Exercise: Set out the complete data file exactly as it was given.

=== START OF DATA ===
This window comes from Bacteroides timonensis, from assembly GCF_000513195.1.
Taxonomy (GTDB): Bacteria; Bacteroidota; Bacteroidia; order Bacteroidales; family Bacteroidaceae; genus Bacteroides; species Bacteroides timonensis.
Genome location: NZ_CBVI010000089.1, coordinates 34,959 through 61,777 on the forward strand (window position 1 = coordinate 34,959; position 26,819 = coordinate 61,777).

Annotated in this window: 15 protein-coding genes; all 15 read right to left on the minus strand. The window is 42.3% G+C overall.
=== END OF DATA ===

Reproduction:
This window comes from Bacteroides timonensis, from assembly GCF_000513195.1.
Taxonomy (GTDB): Bacteria; Bacteroidota; Bacteroidia; order Bacteroidales; family Bacteroidaceae; genus Bacteroides; species Bacteroides timonensis.
Genome location: NZ_CBVI010000089.1, coordinates 34,959 through 61,777 on the forward strand (window position 1 = coordinate 34,959; position 26,819 = coordinate 61,777).

Annotated in this window: 15 protein-coding genes; all 15 read right to left on the minus strand. The window is 42.3% G+C overall.